01 / 05 RADIANT Project 

RADIANT

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01 / 05 Who Are We

RADIANT is an European project that adopts a ‘Theory of Change’ approach. We aim at promoting crop diversification, environmental and agrobiodiversity preservation, and fair economic development through the valorization of Underutilised Crops. RADIANT is a multi-actor consortium composed of researchers, farmers, value chain actors and consumers.

01 / 05 Who Are We

Developing

solutions and tools that promote underutilised crops, agrobiodiversity, sustainable diets and dynamic value chains.

01 / 05 Who Are We

RADIANT Project in numbers

The European project “RADIANT – Realizing Dynamic
Value Chains for Underutilised Crops”, coordinated by
Universidade Católica Portuguesa in Porto (Portugal),
involves 29 entities from 12 countries – Portugal,
Slovenia, United Kingdom, Hungary , Spain, Greece,
Italy, Germany, Ireland, Bulgaria, Netherlands, Cyprus
– and also has the Food and Agriculture Organization
(FAO) of the United Nations as a partner;

The European project RADIANT is intended to
demonstrate successful transitions to inclusive
agrobiodiversity systems; carry out improvement
programs so that underdeveloped crops become
more competitive; test the best agricultural practices
that maximize their sustainable production; expand
their environmental, social and nutritional recognition, through the characterization of its multiple benefits; offer solutions for their integration into profitable value chains, based on political, social and governance innovations; empower society to integrate these foods into their diets;

With a duration of 4 yearsthe project has 20 pilots (AURORA farms), which cover different agro-ecologies across Europeand where good practices will be tested and demonstratedFor the realization of the project, 45 participatory farmers will also be recruited to facilitate the integration of these underutilised crops, carrying out an adaptive management of agrobiodiversity using tools developed by the project itself.” 

01 / 05 Mission

Mission

Release the full value of underutilised and
genetically diverse crops to make them more
competitive and to support EU strategies for
sustainable agrifood chains and to contribute to
foster synergies between agricultural production,
biodiversity and the delivery of ecosystem services
of local, regional and global relevance.

Release the full value of underutilised and genetically diverse crops to make them more competitive and to support EU strategies for sustainable agrifood chains and to contribute to foster synergies between agricultural production, biodiversity and the delivery of ecosystem services of local, regional and global relevance.

image_mission

01 / 05 Mission

Our goal

Promote agrobiodiversity, combating the agricultural paradigm of monoculture and industrialized agriculture.

What is an underutilised crop?

A neglected but valuable species, landrace,
variety or cultivar that has limited current use
in a given geographic, social, and economic
context and that holds great promise to
diversify agricultural systems, create resilient
agroecosystems, diversify diets, and create
economically viable dynamic value chains (for
feed, food, and non-food uses).
Adapted from FAO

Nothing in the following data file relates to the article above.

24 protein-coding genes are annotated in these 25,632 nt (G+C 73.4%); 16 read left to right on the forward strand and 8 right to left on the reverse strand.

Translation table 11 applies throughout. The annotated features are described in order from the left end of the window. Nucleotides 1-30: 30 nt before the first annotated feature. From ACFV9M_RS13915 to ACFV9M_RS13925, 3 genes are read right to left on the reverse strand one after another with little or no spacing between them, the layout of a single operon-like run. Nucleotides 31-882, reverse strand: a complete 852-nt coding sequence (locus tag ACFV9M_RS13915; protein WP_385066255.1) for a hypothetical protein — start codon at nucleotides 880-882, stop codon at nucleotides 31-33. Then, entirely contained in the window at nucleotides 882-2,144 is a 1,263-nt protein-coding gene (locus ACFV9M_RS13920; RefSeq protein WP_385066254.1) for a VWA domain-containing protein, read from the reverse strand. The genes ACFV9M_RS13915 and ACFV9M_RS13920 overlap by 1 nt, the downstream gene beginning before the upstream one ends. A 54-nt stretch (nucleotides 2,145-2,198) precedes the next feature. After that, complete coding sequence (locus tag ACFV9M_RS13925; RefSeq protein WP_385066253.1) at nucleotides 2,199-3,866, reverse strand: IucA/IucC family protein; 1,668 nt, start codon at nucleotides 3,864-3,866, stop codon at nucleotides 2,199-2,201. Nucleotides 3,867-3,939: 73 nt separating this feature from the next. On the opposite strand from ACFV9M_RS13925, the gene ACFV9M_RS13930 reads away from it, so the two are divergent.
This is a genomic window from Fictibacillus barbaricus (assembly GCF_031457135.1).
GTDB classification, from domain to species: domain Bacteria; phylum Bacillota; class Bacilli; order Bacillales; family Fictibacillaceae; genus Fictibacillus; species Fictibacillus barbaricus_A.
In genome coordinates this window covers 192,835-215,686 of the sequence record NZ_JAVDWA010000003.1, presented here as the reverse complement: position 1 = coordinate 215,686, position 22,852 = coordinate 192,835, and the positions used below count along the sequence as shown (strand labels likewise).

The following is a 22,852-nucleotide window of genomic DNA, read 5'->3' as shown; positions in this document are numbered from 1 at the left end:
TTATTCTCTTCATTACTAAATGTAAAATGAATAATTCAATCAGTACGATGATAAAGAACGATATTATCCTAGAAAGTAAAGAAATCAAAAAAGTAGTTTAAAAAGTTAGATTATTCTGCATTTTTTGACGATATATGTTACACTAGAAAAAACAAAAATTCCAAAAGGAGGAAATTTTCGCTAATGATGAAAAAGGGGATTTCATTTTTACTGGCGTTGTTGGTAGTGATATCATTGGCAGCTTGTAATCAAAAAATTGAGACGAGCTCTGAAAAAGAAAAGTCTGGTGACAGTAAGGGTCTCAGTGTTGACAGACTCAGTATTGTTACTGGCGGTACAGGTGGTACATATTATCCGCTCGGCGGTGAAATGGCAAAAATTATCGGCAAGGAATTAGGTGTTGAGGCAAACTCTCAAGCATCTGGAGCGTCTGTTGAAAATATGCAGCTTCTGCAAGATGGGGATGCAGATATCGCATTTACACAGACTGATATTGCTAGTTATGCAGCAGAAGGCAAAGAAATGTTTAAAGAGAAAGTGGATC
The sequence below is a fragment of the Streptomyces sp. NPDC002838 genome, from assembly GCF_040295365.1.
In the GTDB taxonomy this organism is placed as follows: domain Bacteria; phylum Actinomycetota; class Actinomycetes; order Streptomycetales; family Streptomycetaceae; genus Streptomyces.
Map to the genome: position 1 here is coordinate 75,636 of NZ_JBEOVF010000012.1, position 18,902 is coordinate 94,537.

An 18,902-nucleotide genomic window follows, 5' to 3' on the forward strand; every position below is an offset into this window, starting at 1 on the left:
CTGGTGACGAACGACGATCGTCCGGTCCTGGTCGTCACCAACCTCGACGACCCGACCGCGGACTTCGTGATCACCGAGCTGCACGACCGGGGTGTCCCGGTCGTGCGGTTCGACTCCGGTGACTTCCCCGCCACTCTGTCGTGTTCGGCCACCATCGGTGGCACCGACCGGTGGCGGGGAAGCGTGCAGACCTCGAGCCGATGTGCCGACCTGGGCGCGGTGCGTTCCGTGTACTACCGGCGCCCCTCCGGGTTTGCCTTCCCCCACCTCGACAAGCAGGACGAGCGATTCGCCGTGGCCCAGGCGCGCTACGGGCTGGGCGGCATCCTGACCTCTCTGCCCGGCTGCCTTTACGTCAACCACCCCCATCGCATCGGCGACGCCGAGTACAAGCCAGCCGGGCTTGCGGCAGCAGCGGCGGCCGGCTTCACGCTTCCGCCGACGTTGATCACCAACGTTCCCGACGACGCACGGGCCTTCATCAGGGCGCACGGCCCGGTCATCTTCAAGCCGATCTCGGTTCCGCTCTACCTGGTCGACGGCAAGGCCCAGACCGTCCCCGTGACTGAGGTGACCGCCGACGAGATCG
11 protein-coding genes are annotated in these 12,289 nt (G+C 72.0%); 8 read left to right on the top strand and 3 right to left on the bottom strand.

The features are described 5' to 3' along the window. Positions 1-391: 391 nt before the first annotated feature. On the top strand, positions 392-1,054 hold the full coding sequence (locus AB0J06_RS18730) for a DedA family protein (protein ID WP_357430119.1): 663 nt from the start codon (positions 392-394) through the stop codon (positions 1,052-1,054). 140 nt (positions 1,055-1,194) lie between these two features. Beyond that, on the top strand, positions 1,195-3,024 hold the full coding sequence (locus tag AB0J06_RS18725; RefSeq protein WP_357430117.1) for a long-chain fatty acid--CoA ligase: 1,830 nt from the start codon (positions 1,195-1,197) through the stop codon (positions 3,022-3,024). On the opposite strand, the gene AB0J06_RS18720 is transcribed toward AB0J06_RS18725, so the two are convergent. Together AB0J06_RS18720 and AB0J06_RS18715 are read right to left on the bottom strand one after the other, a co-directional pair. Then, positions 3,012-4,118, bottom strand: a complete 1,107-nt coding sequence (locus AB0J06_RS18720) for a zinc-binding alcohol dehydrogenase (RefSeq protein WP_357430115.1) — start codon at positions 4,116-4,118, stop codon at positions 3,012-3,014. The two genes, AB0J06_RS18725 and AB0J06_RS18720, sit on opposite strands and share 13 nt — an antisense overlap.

A neglected but valuable species, landrace,
variety or cultivar that has limited current use in a given geographic, social, and economic context and that holds great promise to diversify agricultural systems, create resilient agroecosystems, diversify diets, and create economically viable dynamic value chains (for feed, food, and non-food uses). Adapted from FAO

  • Bambara groundnut (Vigna Subterranea)
  • Foxtail millet (Setaria Italica)
  • Lentil (Lens Culinaris)
  • Winged bean (Psophocarpus Tetragonoblu)
  • Barley landraces (Hordeum Vulgare)
  • Faba bean (Vicia Faba)
  • Bean landraces (Phaseolus vulgaris)
  • Forages (Alfafa/Clover)
  • White lupin (Lupinus Albus)
  • Wheat landraces (Triticum Monococcum)
  • Maize landraces (Zea Mays)
  • Tomato landraces (Solanum Lycopersicum)
  • Pea (Pisum Sativum)
  • Leafy greens (Several Species)
  • Traditional fruit trees (Cherry, Apple, Pear,
    Fig, Carob, Tree, Plum)
  • Bermuda Grass

What is a Dynamic Value Chain?

A value chain using underutilised crops
comprised of five harmonised and optimised key
elements: i. Producers; ii. Processors; iii.
Transportation; iv. Marketing, Sales and Value
creation; v. Consumers. A DVC is optimized by
sharing demand and production data across all
actors in the network to counter the
uncertainties of non-integrated supply chains.
Thus, DVCs are more resilient to disruption, and
may sustain economic development across scales.

A value chain using underutilised crops comprised of five harmonised and optimised key elements: i. Producers; ii. Processors; iii.
Transportation; iv. Marketing, Sales and Value creation; v. Consumers. A DVC is optimized by sharing demand and production data across all actors in the network to counter the uncertainties of non-integrated supply chains.
Thus, DVCs are more resilient to disruption, and may sustain economic development across scales.

01.healthier diets across the EU
02.shorter value chains
(affordable and better food,
less food waste)
03.new, high added-value jobs related
to agriculture and food in general
(including tourism)

News

02 / 05 News & Events

02 / 05 News & Events

Events

03 / 05 Social Media

Social Media

Aurora
Farms

Contact

Contacts

Rua de Diogo Botelho, 1327
4169-005 Porto
Portugal

Phone(+351) 226 196 200
Desenvolvido pela Creative Minds